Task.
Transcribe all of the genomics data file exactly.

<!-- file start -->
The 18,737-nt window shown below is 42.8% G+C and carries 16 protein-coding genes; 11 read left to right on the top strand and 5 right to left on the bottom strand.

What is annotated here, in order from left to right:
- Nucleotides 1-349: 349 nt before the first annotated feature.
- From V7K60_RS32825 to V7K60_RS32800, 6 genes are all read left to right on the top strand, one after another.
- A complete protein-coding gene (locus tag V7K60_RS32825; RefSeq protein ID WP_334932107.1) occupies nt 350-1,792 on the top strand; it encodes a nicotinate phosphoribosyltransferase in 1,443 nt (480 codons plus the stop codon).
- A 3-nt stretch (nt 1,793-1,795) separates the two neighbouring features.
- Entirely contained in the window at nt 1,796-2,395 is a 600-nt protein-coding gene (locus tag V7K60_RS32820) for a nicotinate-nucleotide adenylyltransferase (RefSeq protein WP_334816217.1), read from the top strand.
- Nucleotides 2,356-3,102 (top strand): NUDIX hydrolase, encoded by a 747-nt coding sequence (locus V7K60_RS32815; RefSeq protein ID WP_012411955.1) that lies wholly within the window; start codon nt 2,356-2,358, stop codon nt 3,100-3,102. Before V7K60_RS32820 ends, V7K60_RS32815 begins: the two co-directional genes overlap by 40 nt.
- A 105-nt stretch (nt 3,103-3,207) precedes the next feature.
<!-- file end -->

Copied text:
The 18,737-nt window shown below is 42.8% G+C and carries 16 protein-coding genes; 11 read left to right on the top strand and 5 right to left on the bottom strand.

What is annotated here, in order from left to right:
- Nucleotides 1-349: 349 nt before the first annotated feature.
- From V7K60_RS32825 to V7K60_RS32800, 6 genes are all read left to right on the top strand, one after another.
- A complete protein-coding gene (locus tag V7K60_RS32825; RefSeq protein ID WP_334932107.1) occupies nt 350-1,792 on the top strand; it encodes a nicotinate phosphoribosyltransferase in 1,443 nt (480 codons plus the stop codon).
- A 3-nt stretch (nt 1,793-1,795) separates the two neighbouring features.
- Entirely contained in the window at nt 1,796-2,395 is a 600-nt protein-coding gene (locus tag V7K60_RS32820) for a nicotinate-nucleotide adenylyltransferase (RefSeq protein WP_334816217.1), read from the top strand.
- Nucleotides 2,356-3,102 (top strand): NUDIX hydrolase, encoded by a 747-nt coding sequence (locus V7K60_RS32815; RefSeq protein ID WP_012411955.1) that lies wholly within the window; start codon nt 2,356-2,358, stop codon nt 3,100-3,102. Before V7K60_RS32820 ends, V7K60_RS32815 begins: the two co-directional genes overlap by 40 nt.
- A 105-nt stretch (nt 3,103-3,207) precedes the next feature.